I was talking to a friend after months, and at different points we discovered we weren’t listening to each other at all and we acknowledged this silently; we both fell out of the conversation like things flying backwards out of train windows in slow motion.

We’re puzzled and being as frank as we are with each other but also wondering about how we’re changing and not entirely sure how to respond to the sort of things that have begun to worry us a bit more lately: No-money-no-travel, yes-i’m-tired-tired, now-what on mute, yes-i-know, i-don’t-know, maybe, i-don’t-know, did-we-think-about-this-ever-before, what’s-going-on.


Billy Collins to the rescue!


While Eating a Pear

After we have finished here,
the world will continue its quiet turning,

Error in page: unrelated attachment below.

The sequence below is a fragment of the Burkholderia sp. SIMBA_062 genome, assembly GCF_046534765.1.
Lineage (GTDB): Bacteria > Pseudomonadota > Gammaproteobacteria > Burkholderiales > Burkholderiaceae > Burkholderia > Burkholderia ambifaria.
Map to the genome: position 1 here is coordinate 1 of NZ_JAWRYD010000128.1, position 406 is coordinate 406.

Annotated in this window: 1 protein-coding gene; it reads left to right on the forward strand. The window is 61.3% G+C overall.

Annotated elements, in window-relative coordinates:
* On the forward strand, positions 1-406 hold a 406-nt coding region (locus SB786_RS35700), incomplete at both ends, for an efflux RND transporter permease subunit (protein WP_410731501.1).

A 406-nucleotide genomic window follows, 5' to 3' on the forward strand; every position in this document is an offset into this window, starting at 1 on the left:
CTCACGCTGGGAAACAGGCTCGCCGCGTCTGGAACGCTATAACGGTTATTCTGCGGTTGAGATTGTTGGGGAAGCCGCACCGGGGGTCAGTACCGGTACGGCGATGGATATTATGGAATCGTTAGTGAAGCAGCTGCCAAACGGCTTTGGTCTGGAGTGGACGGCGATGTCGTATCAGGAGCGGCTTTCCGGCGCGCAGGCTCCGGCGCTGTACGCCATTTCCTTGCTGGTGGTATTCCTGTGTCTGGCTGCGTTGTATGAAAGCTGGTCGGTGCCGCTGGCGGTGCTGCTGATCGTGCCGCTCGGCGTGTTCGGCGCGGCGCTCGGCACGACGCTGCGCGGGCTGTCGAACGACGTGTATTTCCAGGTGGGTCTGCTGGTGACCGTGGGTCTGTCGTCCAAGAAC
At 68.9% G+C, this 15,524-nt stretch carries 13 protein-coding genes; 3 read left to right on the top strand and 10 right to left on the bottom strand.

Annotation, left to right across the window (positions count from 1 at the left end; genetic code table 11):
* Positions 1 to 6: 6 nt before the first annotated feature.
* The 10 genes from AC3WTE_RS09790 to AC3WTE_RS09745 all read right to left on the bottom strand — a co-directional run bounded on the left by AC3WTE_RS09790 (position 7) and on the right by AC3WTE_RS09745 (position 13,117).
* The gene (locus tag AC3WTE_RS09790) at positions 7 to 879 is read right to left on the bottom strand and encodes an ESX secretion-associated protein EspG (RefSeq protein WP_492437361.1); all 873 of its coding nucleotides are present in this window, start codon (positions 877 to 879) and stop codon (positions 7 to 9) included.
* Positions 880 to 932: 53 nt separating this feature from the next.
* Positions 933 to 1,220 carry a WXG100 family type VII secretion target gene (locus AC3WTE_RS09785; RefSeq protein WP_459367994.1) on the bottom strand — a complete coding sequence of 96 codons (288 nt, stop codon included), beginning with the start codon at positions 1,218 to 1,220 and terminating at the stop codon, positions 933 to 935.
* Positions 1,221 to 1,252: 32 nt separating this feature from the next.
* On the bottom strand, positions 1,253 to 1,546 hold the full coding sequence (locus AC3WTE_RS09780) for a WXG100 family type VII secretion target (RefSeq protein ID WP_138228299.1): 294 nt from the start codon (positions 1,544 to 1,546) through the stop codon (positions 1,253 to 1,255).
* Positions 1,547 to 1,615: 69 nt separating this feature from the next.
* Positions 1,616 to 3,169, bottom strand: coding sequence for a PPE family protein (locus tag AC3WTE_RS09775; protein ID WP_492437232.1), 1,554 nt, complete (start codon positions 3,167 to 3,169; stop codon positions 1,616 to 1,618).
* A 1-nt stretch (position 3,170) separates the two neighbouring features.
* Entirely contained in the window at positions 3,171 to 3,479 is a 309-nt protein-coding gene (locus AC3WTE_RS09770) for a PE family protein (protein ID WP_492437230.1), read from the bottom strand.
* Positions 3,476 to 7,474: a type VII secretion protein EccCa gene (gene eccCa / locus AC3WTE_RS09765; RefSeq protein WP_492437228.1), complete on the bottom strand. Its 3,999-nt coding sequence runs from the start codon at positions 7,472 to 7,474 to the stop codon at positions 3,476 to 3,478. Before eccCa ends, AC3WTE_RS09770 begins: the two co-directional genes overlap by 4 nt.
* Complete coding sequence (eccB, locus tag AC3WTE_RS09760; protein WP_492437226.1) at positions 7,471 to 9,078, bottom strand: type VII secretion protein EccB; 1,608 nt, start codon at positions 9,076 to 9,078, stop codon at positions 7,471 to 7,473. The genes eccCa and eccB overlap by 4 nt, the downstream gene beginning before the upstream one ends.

and the days and months will pass
without the names of Norse and Roman gods.

Time will go by the way it did
before history, pure and unnoticed,
a mystery that arose between the sun and moon
before there was a word
for dawn or noon or midnight,

before there were names for the earth’s
uncountable things,
when fruit hung anonymously
from scattered groves of trees,
light on the smooth green side,
shadow on the other.



All we need is fourteen lines, well, thirteen now,
and after this one just a dozen
to launch a little ship on love’s storm-tossed seas,
then only ten more left like rows of beans.
How easily it goes unless you get Elizabethan
and insist the iambic bongos must be played
and rhymes positioned at the ends of lines,
one for every station of the cross.
But hang on here wile we make the turn
into the final six where all will be resolved,
where longing and heartache will find an end,
where Laura will tell Petrarch to put down his pen,
take off those crazy medieval tights,
blow out the lights, and come at last to bed.